Eighty-year-old scientist Guan Huashi is steering an independent research team to find cures for diseases, and his source is the ocean.
Guan and his team, based in Qingdao, Shandong province, plan to develop several new medicines mainly derived from marine organisms in the next three to five years.
As a pioneer of marine pharmaceutical studies, Guan, a professor at the Ocean University of China, in 1985 led a team that successfully developed the country's first marine drug, called PSS. The drug helps to treat vascular diseases related to the heart and brain.
The latest breakthrough of Guan's team is an Alzheimer's drug called GV-971, which is extracted from brown algae.
When President Xi Jinping visited Qingdao in June last year, Guan, also a member of the Chinese Academy of Engineering, told Xi about his dream to develop a "blue drugstore" for medicine in China, with "blue" indicating the sea.
"We share the same dream," Xi replied.
"Developing the marine economy and conducting research in marine sciences are important parts of the nation's strategy of rejuvenation," Xi said, adding that all-out efforts should be made in this direction.
China is pursuing coordinated land and marine development, a national strategy adopted at the 19th Communist Party of China National Congress.
Bordered by the Bohai and Yellow seas, Shandong boasts 3,345 kilometers of coastline, accounting for one-sixth of the country's total, with its waters providing abundant marine resources. Qingdao, which contains 10 districts and three county-level cities, has 817 km of coastline, comprising 120 islands and 49 bays, and covers a maritime area of 12,240 square kilometers.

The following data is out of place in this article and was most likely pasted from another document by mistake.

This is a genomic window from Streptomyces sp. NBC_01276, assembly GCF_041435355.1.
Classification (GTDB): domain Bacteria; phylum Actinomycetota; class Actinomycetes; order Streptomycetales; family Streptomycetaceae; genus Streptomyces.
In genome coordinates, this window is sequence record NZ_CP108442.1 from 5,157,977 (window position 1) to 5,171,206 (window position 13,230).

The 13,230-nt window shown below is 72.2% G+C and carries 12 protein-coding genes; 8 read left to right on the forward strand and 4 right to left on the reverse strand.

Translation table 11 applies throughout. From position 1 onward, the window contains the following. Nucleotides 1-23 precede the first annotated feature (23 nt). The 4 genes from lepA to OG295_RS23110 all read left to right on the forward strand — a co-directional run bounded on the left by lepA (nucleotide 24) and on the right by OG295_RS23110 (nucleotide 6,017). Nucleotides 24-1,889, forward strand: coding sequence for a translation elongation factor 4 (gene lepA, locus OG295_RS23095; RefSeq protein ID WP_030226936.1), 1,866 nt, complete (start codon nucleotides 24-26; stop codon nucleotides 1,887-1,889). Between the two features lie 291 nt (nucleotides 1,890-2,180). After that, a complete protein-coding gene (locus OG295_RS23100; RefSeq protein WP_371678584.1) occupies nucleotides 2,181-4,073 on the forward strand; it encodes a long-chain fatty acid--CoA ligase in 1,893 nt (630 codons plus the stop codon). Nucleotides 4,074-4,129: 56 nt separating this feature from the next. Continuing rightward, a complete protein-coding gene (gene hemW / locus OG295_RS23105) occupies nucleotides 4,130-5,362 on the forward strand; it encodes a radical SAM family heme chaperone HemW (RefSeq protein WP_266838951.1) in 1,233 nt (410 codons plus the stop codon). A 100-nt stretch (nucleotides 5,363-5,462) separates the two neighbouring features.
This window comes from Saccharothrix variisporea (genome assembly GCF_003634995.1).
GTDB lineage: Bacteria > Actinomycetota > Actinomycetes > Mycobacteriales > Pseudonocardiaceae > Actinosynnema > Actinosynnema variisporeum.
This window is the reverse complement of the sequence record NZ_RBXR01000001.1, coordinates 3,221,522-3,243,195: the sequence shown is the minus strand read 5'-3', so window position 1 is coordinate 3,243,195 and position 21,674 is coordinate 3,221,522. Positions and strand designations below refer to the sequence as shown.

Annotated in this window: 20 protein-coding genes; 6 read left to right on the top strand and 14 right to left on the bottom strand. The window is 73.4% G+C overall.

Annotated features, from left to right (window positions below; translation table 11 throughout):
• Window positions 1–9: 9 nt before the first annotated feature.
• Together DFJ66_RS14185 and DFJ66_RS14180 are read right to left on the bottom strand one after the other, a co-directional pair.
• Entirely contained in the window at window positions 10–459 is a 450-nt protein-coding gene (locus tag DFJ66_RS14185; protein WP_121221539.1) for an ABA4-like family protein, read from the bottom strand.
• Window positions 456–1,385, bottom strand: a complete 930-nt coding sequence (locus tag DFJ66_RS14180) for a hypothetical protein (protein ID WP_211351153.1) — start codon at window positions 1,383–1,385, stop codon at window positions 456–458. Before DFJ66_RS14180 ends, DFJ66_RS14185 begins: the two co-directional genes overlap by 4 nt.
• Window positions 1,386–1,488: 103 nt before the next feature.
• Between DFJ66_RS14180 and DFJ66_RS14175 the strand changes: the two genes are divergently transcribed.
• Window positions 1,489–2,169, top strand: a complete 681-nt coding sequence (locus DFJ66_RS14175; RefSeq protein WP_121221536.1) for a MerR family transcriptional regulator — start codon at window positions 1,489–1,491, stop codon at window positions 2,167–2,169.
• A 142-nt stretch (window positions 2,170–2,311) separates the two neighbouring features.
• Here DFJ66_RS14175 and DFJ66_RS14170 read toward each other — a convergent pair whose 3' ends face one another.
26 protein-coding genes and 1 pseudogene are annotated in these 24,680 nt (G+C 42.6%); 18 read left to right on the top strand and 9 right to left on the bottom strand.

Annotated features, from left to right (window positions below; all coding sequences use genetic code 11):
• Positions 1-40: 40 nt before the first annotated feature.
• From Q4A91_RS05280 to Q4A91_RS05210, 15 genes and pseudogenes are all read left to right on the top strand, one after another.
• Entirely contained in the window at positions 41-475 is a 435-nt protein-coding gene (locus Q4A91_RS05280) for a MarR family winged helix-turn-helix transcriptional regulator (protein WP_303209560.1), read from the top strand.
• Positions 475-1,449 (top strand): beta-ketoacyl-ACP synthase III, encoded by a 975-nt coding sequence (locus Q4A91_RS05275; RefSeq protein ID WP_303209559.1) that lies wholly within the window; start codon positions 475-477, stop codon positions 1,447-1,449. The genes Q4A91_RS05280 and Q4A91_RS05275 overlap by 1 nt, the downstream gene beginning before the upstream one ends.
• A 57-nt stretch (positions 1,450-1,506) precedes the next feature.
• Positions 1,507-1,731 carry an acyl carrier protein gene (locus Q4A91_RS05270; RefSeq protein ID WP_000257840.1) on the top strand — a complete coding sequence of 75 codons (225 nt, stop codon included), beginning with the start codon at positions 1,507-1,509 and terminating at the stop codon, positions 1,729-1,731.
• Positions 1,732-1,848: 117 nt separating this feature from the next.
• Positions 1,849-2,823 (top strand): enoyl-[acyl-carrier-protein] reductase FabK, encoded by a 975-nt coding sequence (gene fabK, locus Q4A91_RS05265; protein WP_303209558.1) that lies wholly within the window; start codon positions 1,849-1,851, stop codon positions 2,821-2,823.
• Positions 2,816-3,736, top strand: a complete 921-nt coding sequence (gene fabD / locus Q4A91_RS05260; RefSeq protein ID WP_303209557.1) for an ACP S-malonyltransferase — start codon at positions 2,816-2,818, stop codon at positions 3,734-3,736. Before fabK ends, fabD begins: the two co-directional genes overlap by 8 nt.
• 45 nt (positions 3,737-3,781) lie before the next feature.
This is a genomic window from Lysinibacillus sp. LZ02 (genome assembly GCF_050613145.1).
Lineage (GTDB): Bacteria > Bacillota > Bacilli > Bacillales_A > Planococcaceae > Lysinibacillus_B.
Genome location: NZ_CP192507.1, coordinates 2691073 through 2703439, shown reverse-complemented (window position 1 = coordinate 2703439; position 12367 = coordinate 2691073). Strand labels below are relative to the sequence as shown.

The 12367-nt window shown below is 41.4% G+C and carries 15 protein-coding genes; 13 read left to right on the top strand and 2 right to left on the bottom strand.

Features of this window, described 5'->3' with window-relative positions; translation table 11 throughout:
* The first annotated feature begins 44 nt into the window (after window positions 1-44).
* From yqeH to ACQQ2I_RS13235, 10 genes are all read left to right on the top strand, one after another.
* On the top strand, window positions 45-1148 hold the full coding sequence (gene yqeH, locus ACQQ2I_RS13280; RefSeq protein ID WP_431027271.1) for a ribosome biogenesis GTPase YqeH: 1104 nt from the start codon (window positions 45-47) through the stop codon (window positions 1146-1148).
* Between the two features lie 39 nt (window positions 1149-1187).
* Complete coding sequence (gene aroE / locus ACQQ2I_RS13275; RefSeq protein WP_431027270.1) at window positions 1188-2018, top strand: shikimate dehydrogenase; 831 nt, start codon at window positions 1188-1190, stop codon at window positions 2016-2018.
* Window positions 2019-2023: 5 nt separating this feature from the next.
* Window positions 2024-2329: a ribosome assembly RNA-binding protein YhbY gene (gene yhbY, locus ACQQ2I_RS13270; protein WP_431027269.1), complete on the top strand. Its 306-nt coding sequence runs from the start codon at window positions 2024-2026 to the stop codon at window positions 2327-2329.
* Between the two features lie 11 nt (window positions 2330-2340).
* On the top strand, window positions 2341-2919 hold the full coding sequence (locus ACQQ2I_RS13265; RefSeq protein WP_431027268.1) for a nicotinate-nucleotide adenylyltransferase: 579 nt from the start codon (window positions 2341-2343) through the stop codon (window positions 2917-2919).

"Qingdao is at the forefront of marine science and technology," said Wang Qingxian, secretary of the Qingdao committee of the Communist Party of China.
The coastal city is home to more than 30 percent of China's marine science and technology universities and research institutes, as well as 50 percent of researchers and 70 percent of experts and scholars in the field.
The city also has an extensive shipping network to 177 ports across the world, thanks to its natural deep-water harbor.
"Qingdao is accelerating its efforts in the high-quality marine sector, with a focus on economic transformation, efficient port services, opening-up, technological innovation and ecological protection," Wang said.
The Institute of Oceanology of the Chinese Academy of Sciences in Qingdao was founded in 1950, a year after the founding of the People's Republic of China. It is China's first State-run marine science institution and has been focusing on research.
The institute has witnessed big strides and Chinese scientists have made ocean exploration a reality, said its director Wang Fan.
According to Wang Fan, the institute has established the world's largest marine observation system covering offshore areas and neighboring oceans. It also deploys a vast number of buoys, which can transmit real-time data.
Wang Fan said the Institute of Oceanology is teaming up with 12 domestic marine institutes to establish the Center for Ocean Mega-Science in Qingdao. The center aims to bring together facilities and talent and make innovative contributions to China's marine sciences.
The center will be located in the Qingdao West Coast New Area, the ninth national-level new area in China. When it was approved by the State Council in 2014, the new area was expected to play an important role in the development of the country's maritime economy.
Wu Jifa, deputy head of the new area's marine development bureau, said over the past five years it has helped establish a modern marine industry, which incorporates ship building, marine equipment manufacturing, shipping logistics and seawater desalination.
Zhao Ruixue contributed to this story.
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